China is not blind to the Indian Navy’s growing military presence in the African West coast and particularly the establishment of eavesdropping centers by New Delhi on the African coast (Indian Express, July 12, 2007). In the next two decades, several African countries will become militarily relevant to China, such as Mauritius, Seychelles, Tanzania and Madagascar. These territories could complement and extend China’s so-called "string of pearls" dotted along critical sea-lanes in the Indian Ocean near India and the approaches to both the Malacca Strait and the Gulf of Aden. Other concerns such as piracy are most likely to be part of China’s long-term calculations, as demonstrated by the PLAN deployment to the Somali coast. In recent years, Chinese military publications have began to openly debate the possibility of the PLA establishing bases overseas and the ideas of Mahan on sea power are now dominant in the PLAN (See "Changes in Beijing’s Approach to Overseas Basing?" China Brief, September 24, 2009).  

A Land of Risks

While China’s economic zones are planned in stable countries, many of the neighboring countries are highly unstable and conflict could very possibly spillover. There are also big question marks over issues such as the quality of the labor force, local resentment and competition from other powers, not to mention less risky places to make money in Asia or Latin America. Nigeria and Ethiopia appear to be the most risky bets that China is taking. Nigeria has long faced serious problems with sectarian violence, separatism, military coups and rampant corruption. Several Chinese diplomats have expressed to the author their skepticism over some of the SEZ choices. Mauritius and Zambia seem to be far safer selections. However, in Zambia there are no guarantees that a change of government may not seriously compromise Sino-Zambian ties. During Zambia’s last Presidential elections the opposition candidate threatened to recognize Taiwan and put an end to China’s exploitative actions (Reuters, February 3, 2007; Afrol News, July 18, 2009).

Some in Beijing are growing increasingly concerned over the costs of shoring up dubious African regimes and wonder if the money would not be better spent elsewhere. Others fear that it is just a matter of time before these regimes collapse and China is left with nothing to show for the billions it invested into Africa. There is also growing resentment in some African countries over Chinese firms’ reluctance to employ locally, low salaries and safety standards in Chinese mines throughout the continent. Indeed, when President Hu visited Zambia a tour of a mining town was canceled for fears that miners and their families were preparing to stage a protest (Christian Science Monitor, February 9, 2009).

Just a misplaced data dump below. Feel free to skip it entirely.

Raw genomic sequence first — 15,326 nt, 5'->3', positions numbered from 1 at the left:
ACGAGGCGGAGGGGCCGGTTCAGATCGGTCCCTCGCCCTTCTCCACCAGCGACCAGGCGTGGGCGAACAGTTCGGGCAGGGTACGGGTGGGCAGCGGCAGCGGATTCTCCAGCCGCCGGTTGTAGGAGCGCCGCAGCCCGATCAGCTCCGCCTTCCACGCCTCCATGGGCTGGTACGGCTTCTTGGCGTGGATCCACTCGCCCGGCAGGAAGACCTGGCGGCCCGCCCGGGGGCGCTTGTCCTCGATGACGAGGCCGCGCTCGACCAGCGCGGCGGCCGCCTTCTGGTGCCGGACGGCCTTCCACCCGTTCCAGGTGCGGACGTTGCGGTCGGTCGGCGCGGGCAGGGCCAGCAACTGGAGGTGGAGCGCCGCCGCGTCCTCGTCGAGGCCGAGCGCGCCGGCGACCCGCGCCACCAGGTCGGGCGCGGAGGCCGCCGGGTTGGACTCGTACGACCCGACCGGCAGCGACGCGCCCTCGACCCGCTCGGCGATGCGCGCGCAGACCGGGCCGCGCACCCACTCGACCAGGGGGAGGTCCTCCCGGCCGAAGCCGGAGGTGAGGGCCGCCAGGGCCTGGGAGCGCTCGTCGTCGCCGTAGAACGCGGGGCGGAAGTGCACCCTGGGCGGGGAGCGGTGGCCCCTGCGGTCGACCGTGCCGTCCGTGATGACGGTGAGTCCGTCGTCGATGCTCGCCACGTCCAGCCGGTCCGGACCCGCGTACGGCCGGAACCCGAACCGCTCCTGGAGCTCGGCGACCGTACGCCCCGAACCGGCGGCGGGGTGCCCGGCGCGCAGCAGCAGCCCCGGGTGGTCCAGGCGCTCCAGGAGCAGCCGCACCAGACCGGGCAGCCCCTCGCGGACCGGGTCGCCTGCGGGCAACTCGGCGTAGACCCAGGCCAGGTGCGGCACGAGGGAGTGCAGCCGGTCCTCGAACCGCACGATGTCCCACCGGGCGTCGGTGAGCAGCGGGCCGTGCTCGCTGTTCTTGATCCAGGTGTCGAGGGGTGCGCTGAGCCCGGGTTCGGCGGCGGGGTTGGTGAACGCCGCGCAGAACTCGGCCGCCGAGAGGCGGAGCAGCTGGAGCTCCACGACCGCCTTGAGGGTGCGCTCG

In China, both government and private capital seem to believe in a great future for Sino-African relations. China has taken far greater risks in Africa than any other major power and is gambling serious elements of its national interest in the continent. Today over 20 percent of China’s oil imports come from the continent, from places like Angola, the Sudan, Nigeria and Equatorial Guinea. The stakes are growing higher and higher every year. Therefore, China is willing to invest vast amounts of money, which is so desperately need by Africa. If managed wisely by African leaders, China’s grand plans for Africa can bring great benefits for all sides. In the end it is more up to the Africans than to the Chinese. Whether Chinese expectations of a bright future for Africa will materialize remains to be seen. Despite some caution among certain circles in Beijing there seems to be enough enthusiasm for the dragon to continue dreaming across the savanna.  


1. For a good overview on Chinese perceptions of Africa see Li Anshan “China s New Policy Towards Africa” in China into Africa: Trade, Aid, and Influence, ed. R I Rotberg, 2008, Brookings Institute Press, Washington D.C.
2. The date on the amounts to be invested in the SEZs was provided to the author by planning unit of the Ministry of Commerce of China in June 2010.
3. Martyn J. Davies, “Special Economic Zones: China’s Developmental Model Comes to Africa” in China into Africa: Trade, Aid, and Influence, ed R I Rotberg,  2008, Brookings Institute Press, Washington D.C: For an overview of Sino-Angolan Ties see Dilma Esteves book, Angola  Almedina, 2008 (in Portuguese); In English see Indira Campos and Alex Vines, “Angola and China: A Pragmatic Partnership," Center for Strategic and International Studies (CSIS) Report, June 4, 2008, Washington D.C.